Neophobia is the fear of new things. It is commonly associated with the fear of trying new foods but it exists in the world of firearms too. The logic behind the affliction is the same; you like pizza so see no reason to try a taco. Many gun owners seem to have a specific problem with new cartridges.

You see, folks are painfully sensitive about cartridges. When I penned the preface for the 13th Edition of Cartridges of the World I wrote, “They think there …must have been some magic in… this or that cartridge.” I hate to be the bearer of bad news but there is no real magic with regard to cartridges. However, in its absence we have passion and passion can, in a way, be like magic; good or bad.”

photo 2
The 243 Winchester works just fine – for just about anything.

I had an uncle – by marriage – who could best be described as the rear end of a mule named Jack. Every day we had to listen to him extol the virtues of his .30-06. For me, his personality imprinted itself on that cartridge to the point I disliked it as much as I did him. To this day I’ve yet to hunt with a .30-06 and see no reason to mend my ways. That’s bad magic.

On the other hand, when Dad bought his first deer rifle he selected Winchester model 100 in .243 Winchester. I watched him use that open sighted rifle through my youth to take groundhogs and deer. You can imagine the impression it made on me and it should come as no surprise that the .243 Winchester is one of my favorites. When I hunt with a .243 I feel as though a little bit of Dad is with me. That’s good magic.

The problem with all this passion is that it can cloud reality. When Remington introduced the .30 Remington AR there were lots of neophobia afflicted folks who said, “Why do we need a new cartridge for the AR?” Never mind the fact that the .30 Remington AR was the first true big game cartridge ever introduced in the AR 15 platform. Gun rights supporters had been looking for the best way to show the AR 15 as a hunting rifle and they ignored the answer.

In the end, neophobia won out.

What if the Glock had been a victim of neophobia? It almost was; most American shooters were skeptical of a plastic pistol. However, through an intense and very savvy marketing campaign directed at law enforcement – who was very skeptical of a plastic pistol – neophobia was defeated and now plastic pistols are commonplace.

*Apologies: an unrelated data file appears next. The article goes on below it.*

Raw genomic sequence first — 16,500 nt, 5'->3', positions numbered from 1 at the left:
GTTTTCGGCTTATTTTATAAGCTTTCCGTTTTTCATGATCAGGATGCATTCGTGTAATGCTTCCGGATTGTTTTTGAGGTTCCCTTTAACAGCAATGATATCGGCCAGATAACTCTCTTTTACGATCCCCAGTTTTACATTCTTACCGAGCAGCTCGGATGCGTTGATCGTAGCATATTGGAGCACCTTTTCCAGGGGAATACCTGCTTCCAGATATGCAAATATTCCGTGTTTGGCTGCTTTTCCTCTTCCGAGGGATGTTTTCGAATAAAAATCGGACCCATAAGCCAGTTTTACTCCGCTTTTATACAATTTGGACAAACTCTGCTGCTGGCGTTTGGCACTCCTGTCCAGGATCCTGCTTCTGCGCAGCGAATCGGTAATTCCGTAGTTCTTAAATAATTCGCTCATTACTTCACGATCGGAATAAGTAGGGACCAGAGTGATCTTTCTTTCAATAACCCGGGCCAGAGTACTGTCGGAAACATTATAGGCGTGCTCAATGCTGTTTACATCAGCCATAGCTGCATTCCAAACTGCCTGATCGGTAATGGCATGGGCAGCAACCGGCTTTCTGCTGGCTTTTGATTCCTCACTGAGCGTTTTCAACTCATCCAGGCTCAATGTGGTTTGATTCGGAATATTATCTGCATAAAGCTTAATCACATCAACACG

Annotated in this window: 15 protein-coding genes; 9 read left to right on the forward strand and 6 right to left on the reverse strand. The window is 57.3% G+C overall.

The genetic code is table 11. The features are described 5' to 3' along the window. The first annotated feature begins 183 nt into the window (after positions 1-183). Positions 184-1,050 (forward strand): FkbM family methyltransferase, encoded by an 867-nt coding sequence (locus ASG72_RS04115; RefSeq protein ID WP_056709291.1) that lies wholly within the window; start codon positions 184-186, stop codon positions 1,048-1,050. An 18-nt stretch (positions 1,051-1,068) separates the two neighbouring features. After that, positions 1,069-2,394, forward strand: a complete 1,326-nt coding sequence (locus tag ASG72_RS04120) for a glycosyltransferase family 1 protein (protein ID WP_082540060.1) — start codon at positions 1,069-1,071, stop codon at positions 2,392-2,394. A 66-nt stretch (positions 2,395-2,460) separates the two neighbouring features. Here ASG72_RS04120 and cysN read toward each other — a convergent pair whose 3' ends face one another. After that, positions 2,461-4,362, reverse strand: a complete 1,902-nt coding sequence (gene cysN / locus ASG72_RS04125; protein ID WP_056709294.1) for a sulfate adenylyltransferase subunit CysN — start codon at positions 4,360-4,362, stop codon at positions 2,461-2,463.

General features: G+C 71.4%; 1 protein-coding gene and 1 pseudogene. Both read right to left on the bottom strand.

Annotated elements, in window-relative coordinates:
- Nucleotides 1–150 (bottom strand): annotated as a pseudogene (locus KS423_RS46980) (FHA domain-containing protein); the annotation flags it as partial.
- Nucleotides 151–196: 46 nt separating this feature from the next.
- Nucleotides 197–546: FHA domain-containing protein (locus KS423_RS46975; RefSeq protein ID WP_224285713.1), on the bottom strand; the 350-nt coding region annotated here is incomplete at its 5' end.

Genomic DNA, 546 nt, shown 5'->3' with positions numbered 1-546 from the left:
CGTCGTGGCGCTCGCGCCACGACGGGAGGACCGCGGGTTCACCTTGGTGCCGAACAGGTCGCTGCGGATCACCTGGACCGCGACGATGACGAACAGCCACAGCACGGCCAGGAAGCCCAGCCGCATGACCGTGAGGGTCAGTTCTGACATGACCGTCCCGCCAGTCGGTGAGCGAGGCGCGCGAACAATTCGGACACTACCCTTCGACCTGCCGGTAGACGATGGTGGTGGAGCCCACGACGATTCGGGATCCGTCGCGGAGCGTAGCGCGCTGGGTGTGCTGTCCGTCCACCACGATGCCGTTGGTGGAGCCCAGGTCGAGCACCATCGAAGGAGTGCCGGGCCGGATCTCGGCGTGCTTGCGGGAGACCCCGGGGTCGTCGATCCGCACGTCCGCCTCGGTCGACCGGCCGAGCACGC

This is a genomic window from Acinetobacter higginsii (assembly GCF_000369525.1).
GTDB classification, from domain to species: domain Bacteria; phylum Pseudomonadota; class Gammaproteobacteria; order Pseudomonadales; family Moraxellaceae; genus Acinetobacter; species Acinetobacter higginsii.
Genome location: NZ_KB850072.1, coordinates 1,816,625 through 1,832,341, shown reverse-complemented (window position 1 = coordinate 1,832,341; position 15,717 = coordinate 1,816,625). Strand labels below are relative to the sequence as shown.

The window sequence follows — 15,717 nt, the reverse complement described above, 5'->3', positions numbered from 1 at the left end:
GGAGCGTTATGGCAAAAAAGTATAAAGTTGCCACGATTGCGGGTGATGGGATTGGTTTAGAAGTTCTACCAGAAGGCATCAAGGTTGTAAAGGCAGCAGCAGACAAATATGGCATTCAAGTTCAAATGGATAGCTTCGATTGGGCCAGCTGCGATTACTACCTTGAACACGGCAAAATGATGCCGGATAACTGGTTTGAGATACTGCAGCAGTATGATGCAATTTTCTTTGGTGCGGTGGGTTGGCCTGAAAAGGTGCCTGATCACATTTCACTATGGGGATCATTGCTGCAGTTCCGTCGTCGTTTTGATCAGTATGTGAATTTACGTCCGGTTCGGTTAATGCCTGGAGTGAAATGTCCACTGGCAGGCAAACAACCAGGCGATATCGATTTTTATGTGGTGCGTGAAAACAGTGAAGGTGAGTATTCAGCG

We are seeing neophobia rear its ugly head again with regard to 257 Wildcat (2Fitty-Hillbilly) cartridge I put together. The comments on Facebook range from, “I’ll stick wth my 257 Roberts AI” or “Why not just use a 6.5 Creedmoor?” Well, you do what you want and that’s all well in good. But, like with every new cartridge, it offers and advantage somewhere. And even more, working with a wildcat cartridge is fun and teaches you a lot about reloading. Remember, a lot of this gun stuff is all about FUN!

Now I’ll admit sometimes new is just Fruit Loop stupid but still, overcoming neophobia can be life changing as the following story will show.

I played basketball in grade school but my best friend and cousin convinced me to go out for the wrestling team in junior high school. Riding home on the bus one day another friend was crying crocodile tears and I asked him why. He said he’d got cut from the basketball team. As far as he was concerned, his dreams were ruined.

I suggested he come out for wrestling and offered to help him by sharing what I had learned from by cousin. He was hesitant. He said, “But I’m a basketball player.” He made the team. Not only did he make the team, for the next three years we both wrestled varsity in different weight classes. Down the road a few years I had to give up wrestling due to bad knees. But Carlos went on to win State Campion.

Just because a gun or a cartridge is new does not mean you have to buy it, try it, or like it. But it should not mean you have to offer the common pessimistic clichés of:

  • “It answers a question no one was asking.” Hey, someone obviously asked.
  • “It won’t do anything one of our current cartridges/guns won’t do.” And your point is?
  • “It is just a way for companies to sell more guns.” Of course it is. What’s wrong with buying more guns?

Comments like those are a great way for you to show your ignorance and are a prime example of neophobia. And, I’m just guessing here, but I bet neophobia is a disease Obamacare will not cover.

Mossberg MVP Scout

If you are so afflicted and if your health care plan will not cover treatment, I can administer the cure. Just show up here with ear and eye protection and a pocket full of cash. We’ll step out to the range with a handful of 257 Wildcat cartridges, a 327 Federal revolver, a Mossberg MVP Scout, and maybe even Remington’s reintroduced R51. By the end of the day you’ll be well on your way to recovery.

Sorry, no .30-06s. My lack of affection for that cartridge has nothing to do with neophobia; I just don’t like the damn thing and that is totally acceptable with regard to food, guns, cartridges, and just about anything else in life.

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